Today’s Gospel reading (Lk 14: 1, 7-11) tells us that on a Sabbath day Jesus had gone for a meal to the house of a leading Pharisee. Jesus noticed how the guests were choosing the places of honor at table. In this meal setting populated with “social climbers”, the Divine Master narrated to the guests a parable that ends with a powerful dictum: “For everyone who exalts himself with be humbled, but the one who humbles himself will be exalted” (Lk 14:11). The biblical scholar, Eugene Maly explains the faith context of this parable: “Jesus is not concerned with ordinary social etiquette. He has more in mind than that … This is a Kingdom talk. This is the way it is in the Kingdom of God. A presupposition of the saying is that God issues the invitation to the Kingdom banquet. And he issues it to the lowly, the humble, those who recognize their total dependence on God’s salvation. These are the ones who will be exalted. But those who say, ‘Look at me, Lord! See my strength, my wealth, my influence’, are the ones who will be humbled. This humility, this total openness to the strength of God, leads to greatness.”

 

Indeed, the kingdom parable of Jesus underlines the meaning of humility, which is basically a total dependence on God who wills our salvation. The Divine Master took the way of humility in his pilgrimage to Jerusalem to bring to fulfillment his life-giving paschal destiny on the cross. Jesus crystallized the meaning of humility in his very person. He is the Servant-Son totally consecrated to the saving will of God. With deep humility as faithful servant and in filial obedience, Jesus humbly pursued the Father’s saving plan and fully committed his entire being to God. The lowly one of Yahweh trusted in the marvelous action of God – he who humbles and exalts. St. Paul and an early Christian hymn acclaim: “Jesus humbled himself, becoming obedient to death, even death on a cross. Because of this, God greatly exalted him” (Phil 2:8-9).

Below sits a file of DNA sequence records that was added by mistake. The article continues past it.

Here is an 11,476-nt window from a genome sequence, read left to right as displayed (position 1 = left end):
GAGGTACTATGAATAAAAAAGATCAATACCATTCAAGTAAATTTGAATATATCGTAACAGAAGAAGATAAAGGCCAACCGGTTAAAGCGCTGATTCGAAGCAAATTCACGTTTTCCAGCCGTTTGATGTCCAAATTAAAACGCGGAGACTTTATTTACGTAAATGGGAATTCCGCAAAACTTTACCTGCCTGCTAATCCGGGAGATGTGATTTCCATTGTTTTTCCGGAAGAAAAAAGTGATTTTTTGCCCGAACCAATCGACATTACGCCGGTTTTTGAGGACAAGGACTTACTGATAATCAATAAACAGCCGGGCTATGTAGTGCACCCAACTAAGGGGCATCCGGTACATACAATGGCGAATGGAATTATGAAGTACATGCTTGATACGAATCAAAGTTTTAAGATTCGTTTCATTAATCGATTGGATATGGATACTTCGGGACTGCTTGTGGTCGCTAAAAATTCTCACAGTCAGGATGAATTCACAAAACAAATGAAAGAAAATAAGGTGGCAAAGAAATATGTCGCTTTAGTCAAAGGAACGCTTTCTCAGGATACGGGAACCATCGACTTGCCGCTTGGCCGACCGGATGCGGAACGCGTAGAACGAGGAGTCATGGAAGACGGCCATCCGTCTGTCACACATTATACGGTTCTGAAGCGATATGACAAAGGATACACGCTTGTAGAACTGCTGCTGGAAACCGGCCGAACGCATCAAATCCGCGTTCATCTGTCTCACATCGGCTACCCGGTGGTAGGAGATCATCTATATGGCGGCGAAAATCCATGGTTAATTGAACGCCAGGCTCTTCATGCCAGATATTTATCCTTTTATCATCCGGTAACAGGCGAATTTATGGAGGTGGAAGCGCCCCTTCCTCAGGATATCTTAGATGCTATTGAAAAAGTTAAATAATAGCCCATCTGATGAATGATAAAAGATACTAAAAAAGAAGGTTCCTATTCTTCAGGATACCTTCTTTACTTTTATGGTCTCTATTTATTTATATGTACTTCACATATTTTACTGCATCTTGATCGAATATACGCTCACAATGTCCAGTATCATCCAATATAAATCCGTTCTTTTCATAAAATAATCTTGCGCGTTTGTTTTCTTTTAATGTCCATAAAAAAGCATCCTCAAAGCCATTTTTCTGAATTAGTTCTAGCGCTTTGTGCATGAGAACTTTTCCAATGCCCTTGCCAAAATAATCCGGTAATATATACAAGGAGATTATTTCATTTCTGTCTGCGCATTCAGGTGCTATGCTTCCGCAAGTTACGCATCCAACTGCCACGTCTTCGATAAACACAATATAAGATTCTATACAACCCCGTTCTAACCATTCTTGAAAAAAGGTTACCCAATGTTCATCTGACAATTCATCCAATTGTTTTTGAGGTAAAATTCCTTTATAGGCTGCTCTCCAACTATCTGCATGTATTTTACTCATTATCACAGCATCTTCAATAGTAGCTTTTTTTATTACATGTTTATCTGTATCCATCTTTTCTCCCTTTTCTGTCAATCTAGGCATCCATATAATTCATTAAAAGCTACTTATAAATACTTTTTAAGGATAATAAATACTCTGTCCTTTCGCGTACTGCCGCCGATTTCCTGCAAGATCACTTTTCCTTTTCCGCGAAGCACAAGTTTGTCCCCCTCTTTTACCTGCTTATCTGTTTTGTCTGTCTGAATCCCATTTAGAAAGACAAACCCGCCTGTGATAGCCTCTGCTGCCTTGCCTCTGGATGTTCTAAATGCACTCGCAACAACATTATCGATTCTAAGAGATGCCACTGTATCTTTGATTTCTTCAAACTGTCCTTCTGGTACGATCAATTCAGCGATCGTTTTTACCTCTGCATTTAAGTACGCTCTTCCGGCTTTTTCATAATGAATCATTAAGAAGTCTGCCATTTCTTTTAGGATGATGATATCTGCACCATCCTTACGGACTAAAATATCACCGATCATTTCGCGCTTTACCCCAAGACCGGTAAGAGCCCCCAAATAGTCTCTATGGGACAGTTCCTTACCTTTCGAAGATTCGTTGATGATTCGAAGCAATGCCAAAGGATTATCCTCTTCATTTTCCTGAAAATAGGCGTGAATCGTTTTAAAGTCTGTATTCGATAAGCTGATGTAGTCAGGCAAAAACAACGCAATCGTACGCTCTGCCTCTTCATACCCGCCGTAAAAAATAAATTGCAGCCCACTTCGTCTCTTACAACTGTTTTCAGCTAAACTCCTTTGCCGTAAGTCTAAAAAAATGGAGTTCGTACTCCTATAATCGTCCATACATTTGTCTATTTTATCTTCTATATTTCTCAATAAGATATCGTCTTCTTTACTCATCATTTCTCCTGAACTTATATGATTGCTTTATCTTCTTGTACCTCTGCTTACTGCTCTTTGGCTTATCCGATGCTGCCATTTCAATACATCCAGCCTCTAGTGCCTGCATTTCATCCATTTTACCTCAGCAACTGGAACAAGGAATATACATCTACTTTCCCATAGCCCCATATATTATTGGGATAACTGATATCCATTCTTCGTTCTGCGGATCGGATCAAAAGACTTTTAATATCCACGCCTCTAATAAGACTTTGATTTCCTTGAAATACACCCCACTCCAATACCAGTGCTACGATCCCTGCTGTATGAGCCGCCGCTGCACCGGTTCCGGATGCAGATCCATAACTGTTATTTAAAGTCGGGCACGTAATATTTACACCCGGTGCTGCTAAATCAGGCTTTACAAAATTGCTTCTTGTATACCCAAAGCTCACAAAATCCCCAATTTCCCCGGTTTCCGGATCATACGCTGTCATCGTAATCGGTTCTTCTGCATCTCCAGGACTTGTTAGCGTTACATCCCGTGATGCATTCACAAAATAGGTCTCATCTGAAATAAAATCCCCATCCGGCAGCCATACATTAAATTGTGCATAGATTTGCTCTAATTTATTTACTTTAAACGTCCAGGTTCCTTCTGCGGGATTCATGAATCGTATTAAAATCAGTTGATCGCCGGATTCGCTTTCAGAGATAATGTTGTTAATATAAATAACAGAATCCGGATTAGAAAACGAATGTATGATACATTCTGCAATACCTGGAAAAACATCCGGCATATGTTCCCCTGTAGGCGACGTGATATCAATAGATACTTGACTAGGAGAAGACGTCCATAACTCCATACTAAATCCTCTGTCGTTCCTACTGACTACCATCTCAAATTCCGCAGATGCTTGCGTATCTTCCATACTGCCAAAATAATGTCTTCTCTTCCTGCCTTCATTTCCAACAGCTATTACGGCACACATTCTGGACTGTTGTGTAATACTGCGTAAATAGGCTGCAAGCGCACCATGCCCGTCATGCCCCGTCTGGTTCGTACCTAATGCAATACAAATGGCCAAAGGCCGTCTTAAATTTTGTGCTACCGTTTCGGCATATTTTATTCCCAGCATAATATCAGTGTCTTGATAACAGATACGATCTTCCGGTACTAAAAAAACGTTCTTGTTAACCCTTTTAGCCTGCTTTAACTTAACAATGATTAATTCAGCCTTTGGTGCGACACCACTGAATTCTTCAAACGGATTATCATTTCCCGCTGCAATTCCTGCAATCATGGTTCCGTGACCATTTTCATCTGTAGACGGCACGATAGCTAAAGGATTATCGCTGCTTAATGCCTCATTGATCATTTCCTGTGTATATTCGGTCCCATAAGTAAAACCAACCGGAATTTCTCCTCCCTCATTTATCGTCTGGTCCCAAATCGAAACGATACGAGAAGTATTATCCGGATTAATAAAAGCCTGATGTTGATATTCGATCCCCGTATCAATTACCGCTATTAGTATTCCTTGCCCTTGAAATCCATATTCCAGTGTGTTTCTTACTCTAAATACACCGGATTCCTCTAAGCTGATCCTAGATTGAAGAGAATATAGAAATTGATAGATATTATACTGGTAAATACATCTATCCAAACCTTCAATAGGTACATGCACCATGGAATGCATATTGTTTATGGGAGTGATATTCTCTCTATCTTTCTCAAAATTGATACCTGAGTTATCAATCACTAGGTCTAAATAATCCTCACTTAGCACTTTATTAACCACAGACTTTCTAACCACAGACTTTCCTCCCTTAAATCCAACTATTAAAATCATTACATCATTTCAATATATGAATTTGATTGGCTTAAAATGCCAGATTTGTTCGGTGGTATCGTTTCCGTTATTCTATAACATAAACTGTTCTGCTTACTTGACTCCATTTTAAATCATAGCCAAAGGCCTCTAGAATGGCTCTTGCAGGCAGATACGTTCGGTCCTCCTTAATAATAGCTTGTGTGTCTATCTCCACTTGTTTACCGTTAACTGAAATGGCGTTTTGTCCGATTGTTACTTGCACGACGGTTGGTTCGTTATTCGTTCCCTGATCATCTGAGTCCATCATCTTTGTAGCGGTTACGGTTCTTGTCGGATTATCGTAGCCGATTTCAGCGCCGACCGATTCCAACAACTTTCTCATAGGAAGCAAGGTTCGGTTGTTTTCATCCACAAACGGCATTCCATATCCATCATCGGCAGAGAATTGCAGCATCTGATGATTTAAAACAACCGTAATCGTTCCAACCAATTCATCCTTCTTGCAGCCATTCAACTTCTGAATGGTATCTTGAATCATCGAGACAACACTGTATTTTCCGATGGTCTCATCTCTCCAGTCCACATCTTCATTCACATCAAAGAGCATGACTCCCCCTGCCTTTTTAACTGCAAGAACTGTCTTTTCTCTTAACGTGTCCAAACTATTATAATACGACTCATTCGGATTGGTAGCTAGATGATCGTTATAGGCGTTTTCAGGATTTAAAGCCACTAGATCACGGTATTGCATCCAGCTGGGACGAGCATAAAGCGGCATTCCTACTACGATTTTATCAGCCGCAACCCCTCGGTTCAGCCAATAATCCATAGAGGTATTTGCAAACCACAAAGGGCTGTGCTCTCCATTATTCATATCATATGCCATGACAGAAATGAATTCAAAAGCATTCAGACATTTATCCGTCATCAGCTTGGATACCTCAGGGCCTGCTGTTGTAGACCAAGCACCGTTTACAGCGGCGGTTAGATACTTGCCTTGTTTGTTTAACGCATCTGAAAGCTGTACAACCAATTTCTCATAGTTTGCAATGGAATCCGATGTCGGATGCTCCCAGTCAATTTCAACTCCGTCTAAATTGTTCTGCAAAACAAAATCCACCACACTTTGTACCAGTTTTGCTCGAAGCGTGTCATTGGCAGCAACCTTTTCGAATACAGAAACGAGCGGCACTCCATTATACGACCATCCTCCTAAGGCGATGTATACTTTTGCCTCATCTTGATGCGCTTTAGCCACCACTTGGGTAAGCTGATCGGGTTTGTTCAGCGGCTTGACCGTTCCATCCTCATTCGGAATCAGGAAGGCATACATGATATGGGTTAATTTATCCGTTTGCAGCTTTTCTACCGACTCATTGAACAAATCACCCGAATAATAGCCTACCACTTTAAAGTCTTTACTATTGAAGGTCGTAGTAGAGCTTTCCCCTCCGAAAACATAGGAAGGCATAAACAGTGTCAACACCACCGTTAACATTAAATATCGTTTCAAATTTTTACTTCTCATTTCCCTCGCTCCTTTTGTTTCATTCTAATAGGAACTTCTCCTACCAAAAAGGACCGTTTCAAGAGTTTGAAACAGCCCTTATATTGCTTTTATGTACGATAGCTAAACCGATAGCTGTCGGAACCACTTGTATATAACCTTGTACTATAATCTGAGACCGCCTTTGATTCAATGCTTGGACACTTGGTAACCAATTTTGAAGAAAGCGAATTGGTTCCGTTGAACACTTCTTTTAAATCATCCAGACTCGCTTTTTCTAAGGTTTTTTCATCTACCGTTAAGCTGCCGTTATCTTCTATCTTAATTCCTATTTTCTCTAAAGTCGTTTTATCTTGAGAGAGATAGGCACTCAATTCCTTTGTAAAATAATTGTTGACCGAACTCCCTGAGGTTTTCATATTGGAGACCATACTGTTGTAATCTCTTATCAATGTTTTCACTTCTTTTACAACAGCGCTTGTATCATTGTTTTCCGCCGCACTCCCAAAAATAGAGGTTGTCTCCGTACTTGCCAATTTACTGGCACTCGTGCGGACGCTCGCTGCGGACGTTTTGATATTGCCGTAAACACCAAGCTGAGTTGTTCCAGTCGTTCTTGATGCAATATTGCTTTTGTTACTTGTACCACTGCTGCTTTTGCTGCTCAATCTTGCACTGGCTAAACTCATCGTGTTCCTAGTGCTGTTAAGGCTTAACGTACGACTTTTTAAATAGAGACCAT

II. POINTS FOR THE EXAMINATION OF THE HEART: A Pastoral Tool for the MEDITATIO

 

What does Jesus’ teaching on humility mean to us, personally and concretely? Are we willing to replicate in our life the humble stance of Jesus, the Servant of Yahweh and the Son of God?

 

III. PRAYING WITH THE WORD: A Pastoral Tool for the ORATIO

 

Loving Father,

your only begotten Son Jesus is the humble Servant

in whom you are most pleased.

We praise and thank you for the mystery of his kenosis and self-emptying.

Help us to realize more and more that the feast of your kingdom is for all.

Fill us with zeal and apostolic strength

to spread your gracious saving invitation to all peoples,

especially the poor and lowly.

We ask this through Christ our Lord

who lives and reigns forever and ever.

Amen.

 

IV. INTERIORIZATION OF THE WORD: A Pastoral Tool for the CONTEMPLATIO

 

The following is the bread of the living Word that will nourish us throughout the day. Please memorize it.

 

“For everyone who exalts himself will be humbled, but the one who humbles himself will be exalted” (Lk 14:11).

 

 

V. TOWARDS LIFE TRANSFORMATION: A Pastoral Tool for the ACTIO

 

In a spirit of humility, renew your total dependence on God and his saving will. If possible, read the inspiring book, “Papa Mike” by Mike McGarvin. The book, which costs $20, is available at Poverello House, P.O. Box 12225, Fresno CA 93777. All proceeds from the sale of this book go directly to assist the mission of caring for the poor at Poverello House.  

 

 

***

 

 

Prepared by Sr. Mary Margaret Tapang  PDDM

 

 

PIAE DISCIPULAE DIVINI MAGISTRI

SISTER DISCIPLES OF THE DIVINE MASTER

60 Sunset Ave., Staten Island, NY 10314

Tel. (718) 494-8597 // (718) 761-2323

Website: WWW.PDDM.US